From a previous article some may think that I’m a little biased against management. Truthfully, I’m not. And I certainly do not wish to stereotype them. That being said, I think there is at least one common tool that can be used to Xcite any reasonable manager: money. Not the kind used to bribe the officials of Superbowl XL, but the kind they’ll save by use of a CMMS system. This all goes back to the Xhaustive study done at the outset. So the Xciting part is done? No. After Xciting management they may require that you get buy-in or input from one of the following departments/individuals, and thus these to you will need to Xcite: IT, maintenance supervisors/managers, purchasing department, materials handling/inventory controllers, accounts payable, HR, and possibly a whole host of others.
A good way to start a dialogue with these various areas is to ask about their experience with CMMS and how they would like to interact with a potential system. Input is good, even if at times overwhelming. Describe what you’re looking for, specifying the needs you’re looking to fill. Often times, merely showing yourself to be Xcited will have the same effect on your fellow employees. Do the same thing for anyone who will be working for you, as they will be the most likely ones providing the data that makes the system valuable.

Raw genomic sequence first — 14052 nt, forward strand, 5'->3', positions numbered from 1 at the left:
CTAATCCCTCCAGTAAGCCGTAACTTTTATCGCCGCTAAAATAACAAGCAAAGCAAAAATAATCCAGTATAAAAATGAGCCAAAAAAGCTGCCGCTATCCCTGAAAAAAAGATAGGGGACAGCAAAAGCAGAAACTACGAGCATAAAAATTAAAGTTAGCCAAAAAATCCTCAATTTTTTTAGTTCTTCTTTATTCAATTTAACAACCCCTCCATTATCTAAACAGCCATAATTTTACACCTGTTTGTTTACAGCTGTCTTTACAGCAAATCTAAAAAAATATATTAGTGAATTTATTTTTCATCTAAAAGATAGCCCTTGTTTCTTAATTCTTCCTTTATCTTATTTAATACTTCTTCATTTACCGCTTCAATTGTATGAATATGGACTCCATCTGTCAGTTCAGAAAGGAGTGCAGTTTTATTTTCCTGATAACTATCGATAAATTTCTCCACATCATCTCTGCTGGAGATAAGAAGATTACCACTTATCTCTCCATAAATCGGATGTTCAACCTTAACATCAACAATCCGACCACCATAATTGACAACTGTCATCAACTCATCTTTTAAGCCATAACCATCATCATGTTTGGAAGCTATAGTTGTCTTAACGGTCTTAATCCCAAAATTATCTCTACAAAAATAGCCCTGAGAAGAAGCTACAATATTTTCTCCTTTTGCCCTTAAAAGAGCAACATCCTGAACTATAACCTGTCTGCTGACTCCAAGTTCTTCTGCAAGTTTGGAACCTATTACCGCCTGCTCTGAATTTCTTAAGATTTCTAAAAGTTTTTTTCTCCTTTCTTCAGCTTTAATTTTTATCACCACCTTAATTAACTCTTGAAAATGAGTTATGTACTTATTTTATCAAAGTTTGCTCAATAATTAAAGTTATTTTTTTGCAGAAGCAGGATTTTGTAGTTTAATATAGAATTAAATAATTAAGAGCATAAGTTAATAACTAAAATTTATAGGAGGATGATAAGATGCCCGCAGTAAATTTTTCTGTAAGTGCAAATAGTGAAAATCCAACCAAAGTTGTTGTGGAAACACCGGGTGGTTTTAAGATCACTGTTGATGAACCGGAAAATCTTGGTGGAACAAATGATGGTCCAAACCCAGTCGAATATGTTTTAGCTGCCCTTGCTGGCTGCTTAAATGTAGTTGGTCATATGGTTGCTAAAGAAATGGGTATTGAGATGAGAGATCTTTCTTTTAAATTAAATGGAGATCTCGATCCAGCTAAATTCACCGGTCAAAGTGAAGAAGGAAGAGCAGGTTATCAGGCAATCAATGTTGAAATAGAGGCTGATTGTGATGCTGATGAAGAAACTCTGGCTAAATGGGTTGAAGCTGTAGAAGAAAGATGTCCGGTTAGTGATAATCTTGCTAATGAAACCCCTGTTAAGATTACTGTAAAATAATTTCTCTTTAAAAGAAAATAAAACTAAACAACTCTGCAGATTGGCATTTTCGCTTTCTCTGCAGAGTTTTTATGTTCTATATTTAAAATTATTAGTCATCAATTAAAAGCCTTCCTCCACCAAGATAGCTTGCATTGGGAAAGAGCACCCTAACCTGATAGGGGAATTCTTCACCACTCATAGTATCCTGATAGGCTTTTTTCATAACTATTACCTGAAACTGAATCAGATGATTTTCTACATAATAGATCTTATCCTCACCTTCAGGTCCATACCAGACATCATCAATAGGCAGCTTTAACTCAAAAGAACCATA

You must maintain this level of Xcitement giving regular updates and gathering information about the various department’s/individual’s needs as they become important throughout the project. These individuals may very well pick up the torch on this project and carry it for you, making your job easier.
While ideally you want total buy-in, not all will be swayed, stating legitimate reasons for their lack of enthusiasm. Treat this like you did the previous road blocks. Write them down and keep track of them. Do not attempt to go about a forced conversion process. This will only hurt feelings and may create internal fighting leading to failure. This circumstance is best left up to management. Remember, less than total buy-in does not mean failure.
If enough Xcitement is generated your CMMS future will be bright. View Xcite as the catalyst for the next step in the next article: Xamine.
Email Ben Keith